Margaret Mitchell was born in Atlanta, Georgia, on November 8, 1900. As a child, she was fascinated by the Civil War stories she heard from Confederate veterans. The imaginative girl wrote, produced, and directed plays, casting her friends, and inviting the neighbourhood to the porch performances.
Mitchell entered Smith College in the fall of 1918 but soon suffered major setbacks. First, she received news that her fiancé, Clifford Henry, was killed in action in World War I. The following January, her mother died during a flu epidemic. Mitchell left college to take charge of the Atlanta household of her father and her older brother, Stephens.
After making her debut, the free-spirited Mitchell scandalised Atlanta society by performing a provocative dance at a debutante ball. Two years later the headstrong flapper married Berrien “Red” Upshaw, an ex-football player and bootlegger. Financial pressures led her to begin writing for the Atlanta Journal Sunday Magazine where she earned $25 per week. Their stormy marriage ended in divorce in 1924. Within a year she married John Marsh, a former suitor and an editor at the paper. Soon after, Mitchell left her job to convalesce from a series of injuries. During this period she began writing the book that would make her famous.
Gone With the Wind was published in June 1936. Mitchell was awarded the Pulitzer Prize for her sweeping novel the following May. It was made into an equally famous motion picture starring Vivien Leigh and Clark Gable. The movie had its world premiere at the Loew’s Grand Theater in Atlanta December 15, 1939.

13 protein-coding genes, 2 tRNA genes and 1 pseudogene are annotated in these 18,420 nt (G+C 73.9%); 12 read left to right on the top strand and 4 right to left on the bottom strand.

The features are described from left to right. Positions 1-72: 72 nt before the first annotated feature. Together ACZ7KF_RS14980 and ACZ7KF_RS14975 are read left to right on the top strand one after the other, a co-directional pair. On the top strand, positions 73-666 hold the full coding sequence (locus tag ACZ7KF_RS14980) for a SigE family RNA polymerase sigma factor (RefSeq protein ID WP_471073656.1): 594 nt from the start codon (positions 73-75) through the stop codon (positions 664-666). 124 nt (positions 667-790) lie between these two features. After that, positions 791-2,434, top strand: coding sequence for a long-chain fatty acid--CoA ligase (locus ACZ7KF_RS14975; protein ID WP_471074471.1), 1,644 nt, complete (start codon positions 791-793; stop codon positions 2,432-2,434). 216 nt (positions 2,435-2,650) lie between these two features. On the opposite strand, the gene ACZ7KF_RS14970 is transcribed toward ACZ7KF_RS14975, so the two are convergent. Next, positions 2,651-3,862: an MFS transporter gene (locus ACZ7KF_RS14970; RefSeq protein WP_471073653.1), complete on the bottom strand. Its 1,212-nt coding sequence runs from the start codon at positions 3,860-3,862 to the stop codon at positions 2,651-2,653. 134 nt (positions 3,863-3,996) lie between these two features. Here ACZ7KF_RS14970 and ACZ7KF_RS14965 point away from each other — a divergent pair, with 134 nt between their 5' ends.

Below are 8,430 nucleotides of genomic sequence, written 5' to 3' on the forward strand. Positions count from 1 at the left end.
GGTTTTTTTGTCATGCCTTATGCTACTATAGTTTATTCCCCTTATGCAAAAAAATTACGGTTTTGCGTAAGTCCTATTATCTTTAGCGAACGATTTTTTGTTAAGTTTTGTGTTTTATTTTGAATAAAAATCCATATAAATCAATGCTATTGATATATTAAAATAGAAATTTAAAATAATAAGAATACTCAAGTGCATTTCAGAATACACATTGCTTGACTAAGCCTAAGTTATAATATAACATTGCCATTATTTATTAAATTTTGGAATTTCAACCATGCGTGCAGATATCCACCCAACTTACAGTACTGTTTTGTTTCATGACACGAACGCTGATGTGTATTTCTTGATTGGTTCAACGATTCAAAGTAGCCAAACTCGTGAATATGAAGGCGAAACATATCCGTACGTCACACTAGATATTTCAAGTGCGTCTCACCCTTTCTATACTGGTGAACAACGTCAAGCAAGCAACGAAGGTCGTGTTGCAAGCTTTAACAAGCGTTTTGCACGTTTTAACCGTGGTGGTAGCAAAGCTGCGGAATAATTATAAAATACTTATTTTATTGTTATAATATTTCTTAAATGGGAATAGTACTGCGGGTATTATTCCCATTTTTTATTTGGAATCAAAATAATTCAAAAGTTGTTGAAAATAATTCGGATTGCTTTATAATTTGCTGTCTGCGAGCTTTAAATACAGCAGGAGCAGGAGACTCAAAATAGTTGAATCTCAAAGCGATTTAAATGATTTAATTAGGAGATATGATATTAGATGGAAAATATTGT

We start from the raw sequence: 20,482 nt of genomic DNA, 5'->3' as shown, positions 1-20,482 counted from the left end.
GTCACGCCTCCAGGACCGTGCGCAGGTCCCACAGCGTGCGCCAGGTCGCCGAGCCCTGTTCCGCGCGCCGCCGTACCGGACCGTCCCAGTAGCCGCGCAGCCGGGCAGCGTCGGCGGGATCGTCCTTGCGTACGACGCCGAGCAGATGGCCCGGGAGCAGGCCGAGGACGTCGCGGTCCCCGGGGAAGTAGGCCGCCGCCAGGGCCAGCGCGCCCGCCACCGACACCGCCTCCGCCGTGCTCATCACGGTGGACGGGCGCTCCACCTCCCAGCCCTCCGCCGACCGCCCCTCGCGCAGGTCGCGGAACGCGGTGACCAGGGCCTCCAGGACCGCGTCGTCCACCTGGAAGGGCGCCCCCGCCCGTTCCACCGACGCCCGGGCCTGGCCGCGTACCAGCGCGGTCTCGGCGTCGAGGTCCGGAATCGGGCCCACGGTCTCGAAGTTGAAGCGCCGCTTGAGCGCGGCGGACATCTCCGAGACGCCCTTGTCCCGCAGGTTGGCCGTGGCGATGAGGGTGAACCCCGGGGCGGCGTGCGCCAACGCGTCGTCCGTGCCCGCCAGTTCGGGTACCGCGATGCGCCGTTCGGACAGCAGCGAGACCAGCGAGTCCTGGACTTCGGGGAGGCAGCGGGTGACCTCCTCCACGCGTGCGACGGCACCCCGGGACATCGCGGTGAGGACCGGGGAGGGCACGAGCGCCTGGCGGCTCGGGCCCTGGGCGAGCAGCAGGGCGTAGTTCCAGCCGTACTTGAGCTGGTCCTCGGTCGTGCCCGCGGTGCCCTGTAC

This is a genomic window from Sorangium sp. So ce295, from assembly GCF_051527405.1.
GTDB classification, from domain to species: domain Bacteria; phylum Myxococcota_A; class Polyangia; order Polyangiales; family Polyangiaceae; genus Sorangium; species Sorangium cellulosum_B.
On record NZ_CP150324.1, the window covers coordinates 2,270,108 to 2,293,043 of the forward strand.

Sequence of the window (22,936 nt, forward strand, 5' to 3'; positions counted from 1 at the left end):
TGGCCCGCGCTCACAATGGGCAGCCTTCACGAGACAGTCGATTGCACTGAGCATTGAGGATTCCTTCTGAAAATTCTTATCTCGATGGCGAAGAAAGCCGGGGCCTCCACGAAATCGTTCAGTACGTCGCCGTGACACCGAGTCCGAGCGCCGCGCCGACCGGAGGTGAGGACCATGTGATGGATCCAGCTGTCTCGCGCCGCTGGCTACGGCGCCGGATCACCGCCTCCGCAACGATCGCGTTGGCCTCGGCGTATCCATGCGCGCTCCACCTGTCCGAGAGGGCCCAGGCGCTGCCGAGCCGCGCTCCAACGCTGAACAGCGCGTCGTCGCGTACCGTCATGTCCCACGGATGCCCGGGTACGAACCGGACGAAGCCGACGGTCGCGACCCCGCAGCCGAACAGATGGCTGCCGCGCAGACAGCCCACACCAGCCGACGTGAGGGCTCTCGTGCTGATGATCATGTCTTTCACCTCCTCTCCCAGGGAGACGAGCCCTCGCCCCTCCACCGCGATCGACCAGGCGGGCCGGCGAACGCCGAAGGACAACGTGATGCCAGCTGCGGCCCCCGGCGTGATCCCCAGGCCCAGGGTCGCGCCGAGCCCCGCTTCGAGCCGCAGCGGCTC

Following the publication of Gone With the Wind and the release of the motion picture, Mitchell had the financial resources to support philanthropic interests, including numerous social service organisations in Atlanta and medical scholarships for Morehouse College students. During World War II, the U.S.S. Atlanta sank during battles off Guadalcanal. Mitchell led war bond drives for funds to build a replacement ship, raising $65 million in only sixty days. She christened this U.S.S. Atlanta in February 1944.
On August 11, 1949, while crossing the intersection of Peachtree and 13th Streets, Margaret Mitchell was struck by an off-duty cab driver. She died five days later and was buried in Atlanta’s Oakland Cemetery.